Strategy/Policy Issues
Transforming our system means first understanding the difference between health and medicine, then understanding the tremendous costs involved in relying primarily on allopathy, and finally investigating our options for supporting the health of the American public from a proactive rather than reactive stance. Comprehensive strategy must be developed from this basis. But first, we need to shift the national discourse on health care reform! We need to break this “wheel in the mud” cycle of arguing over costs and access and talk about access to WHAT, and how to change that “what” to better reflect health needs and treatment options based in the 21st century. In fact, shifting the discourse at this time may be the best strategy you have to combat the real challenges of cost, to reframe the debate and to provide viable, nonpartisan solutions and overcome the all-too partisan politics of your detractors.

My Credentials (briefly)
I have worked as a consultant in the field of integrative medicine, spoken in front of the Clinton Commission on Complimentary and Alternative Medicine (now NCCAM), in front of the California State Medical Board, and in front of former Oregon state senators Ben Westlund and Vicki Walker. I have assisted in strategy for individual practitioners and integrative medicine societies. I have presented at multiple conferences, worked as a patient advocate, overcome my own severe health challenges with the help of both conventional and natural medicine; met with Congressmen John Conyers, and currently have a paper circulating at several federal agencies, including the Department of Justice, regarding the AMA code monopoly. I am pursuing a PhD in Public Administration and Policy and a Masters in Public Health. I have devoted my life to system change, and I am passionate, articulate, and dedicated to intelligent diagnosis of systemic issues, as well as to the concept that transformation of systems requires a hard look at the truth of how stakeholder entrenchment can blind intelligent diagnosis and solutions. I have devoted many years to understanding how history, psychology, politics, profit and industry have collided to create a deeply toxic health care system, and have arduously sought practical, implementable solutions.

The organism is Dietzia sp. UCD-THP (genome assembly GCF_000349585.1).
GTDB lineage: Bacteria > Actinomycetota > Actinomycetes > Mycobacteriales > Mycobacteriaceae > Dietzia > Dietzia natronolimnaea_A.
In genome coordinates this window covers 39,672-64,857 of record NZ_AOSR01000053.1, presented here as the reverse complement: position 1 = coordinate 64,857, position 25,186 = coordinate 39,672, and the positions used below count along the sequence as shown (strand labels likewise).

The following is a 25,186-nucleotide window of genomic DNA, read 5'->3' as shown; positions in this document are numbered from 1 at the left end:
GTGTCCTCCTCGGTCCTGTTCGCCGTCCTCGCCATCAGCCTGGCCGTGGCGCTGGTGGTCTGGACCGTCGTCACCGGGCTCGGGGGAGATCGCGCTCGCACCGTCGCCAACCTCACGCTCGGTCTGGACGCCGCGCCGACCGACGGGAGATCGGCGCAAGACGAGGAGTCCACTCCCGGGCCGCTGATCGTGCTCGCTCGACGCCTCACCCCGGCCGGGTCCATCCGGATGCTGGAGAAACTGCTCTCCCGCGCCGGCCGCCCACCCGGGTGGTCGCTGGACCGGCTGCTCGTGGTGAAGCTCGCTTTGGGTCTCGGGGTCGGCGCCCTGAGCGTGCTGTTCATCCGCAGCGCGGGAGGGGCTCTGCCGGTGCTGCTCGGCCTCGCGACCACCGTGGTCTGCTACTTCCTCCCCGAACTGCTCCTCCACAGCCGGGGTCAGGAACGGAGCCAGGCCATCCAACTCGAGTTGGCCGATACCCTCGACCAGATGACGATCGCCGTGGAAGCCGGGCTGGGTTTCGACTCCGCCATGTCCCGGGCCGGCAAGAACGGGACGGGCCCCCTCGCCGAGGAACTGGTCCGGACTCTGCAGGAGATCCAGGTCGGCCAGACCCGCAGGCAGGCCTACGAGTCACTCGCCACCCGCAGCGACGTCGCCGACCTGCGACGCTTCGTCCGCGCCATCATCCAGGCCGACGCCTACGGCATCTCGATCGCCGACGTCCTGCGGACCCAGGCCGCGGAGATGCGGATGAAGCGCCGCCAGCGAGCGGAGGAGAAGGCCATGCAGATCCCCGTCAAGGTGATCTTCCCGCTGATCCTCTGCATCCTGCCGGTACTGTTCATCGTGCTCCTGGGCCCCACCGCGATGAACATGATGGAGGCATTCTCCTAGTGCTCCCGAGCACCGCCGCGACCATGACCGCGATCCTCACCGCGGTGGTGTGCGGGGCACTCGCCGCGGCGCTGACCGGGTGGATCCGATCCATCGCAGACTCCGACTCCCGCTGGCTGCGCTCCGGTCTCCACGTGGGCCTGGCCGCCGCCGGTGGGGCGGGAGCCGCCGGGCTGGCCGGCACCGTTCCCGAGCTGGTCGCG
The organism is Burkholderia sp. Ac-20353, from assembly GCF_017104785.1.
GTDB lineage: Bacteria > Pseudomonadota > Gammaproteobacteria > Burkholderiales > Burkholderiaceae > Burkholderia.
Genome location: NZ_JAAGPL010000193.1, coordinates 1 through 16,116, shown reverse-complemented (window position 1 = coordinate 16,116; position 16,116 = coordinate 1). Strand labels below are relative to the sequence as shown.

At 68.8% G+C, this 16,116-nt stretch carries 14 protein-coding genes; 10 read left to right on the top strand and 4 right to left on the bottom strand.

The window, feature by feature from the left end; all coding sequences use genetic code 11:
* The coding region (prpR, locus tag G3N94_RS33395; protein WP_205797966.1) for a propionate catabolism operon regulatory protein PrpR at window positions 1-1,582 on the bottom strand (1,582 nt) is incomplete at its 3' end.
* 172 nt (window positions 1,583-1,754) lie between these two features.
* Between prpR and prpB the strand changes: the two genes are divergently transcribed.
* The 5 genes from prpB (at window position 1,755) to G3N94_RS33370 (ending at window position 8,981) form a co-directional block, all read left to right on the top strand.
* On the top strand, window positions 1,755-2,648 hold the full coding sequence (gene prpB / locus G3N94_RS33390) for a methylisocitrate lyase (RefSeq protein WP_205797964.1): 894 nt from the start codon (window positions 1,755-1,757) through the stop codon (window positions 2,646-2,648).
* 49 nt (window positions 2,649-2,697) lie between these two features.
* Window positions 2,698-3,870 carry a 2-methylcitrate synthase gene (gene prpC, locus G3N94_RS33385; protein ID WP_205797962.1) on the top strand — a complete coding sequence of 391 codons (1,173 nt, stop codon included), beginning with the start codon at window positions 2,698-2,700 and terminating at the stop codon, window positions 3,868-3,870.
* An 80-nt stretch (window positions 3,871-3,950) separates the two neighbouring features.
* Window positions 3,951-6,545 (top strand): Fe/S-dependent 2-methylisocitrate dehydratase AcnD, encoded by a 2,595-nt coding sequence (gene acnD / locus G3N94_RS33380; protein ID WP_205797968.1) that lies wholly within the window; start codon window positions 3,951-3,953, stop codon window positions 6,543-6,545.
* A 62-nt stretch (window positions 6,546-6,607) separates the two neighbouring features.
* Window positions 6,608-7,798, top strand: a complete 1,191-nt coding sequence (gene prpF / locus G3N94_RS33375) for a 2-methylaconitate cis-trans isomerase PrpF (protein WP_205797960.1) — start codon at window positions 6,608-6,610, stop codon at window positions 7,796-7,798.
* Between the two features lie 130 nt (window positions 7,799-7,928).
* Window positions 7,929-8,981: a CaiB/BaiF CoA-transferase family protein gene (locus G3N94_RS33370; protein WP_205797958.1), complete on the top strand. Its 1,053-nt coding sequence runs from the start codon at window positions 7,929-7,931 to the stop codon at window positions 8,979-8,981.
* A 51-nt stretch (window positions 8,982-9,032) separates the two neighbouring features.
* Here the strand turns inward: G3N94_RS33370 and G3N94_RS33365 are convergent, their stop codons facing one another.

I would be happy to chat with someone in your administration and supply more information, research or references if requested. Meanwhile, I wish you well and support the efficacy of your valiant efforts at a difficult time. Aside from the practical value of your actions as President, personally, I believe your approach to governance to be a balm on the collective psyche of a nation that has too long been off track. May our efforts, consciousness and levels of integrity strive to meet yours.

Thank you…

Jennifer “Tangerine” Bolen
(Tangerine is my long-term nickname, due to my red hair, and the name I go by. I’ve been on Oprah, and Ms. Winfrey, Congressman Conyers and others all know me by this name).

1 comment: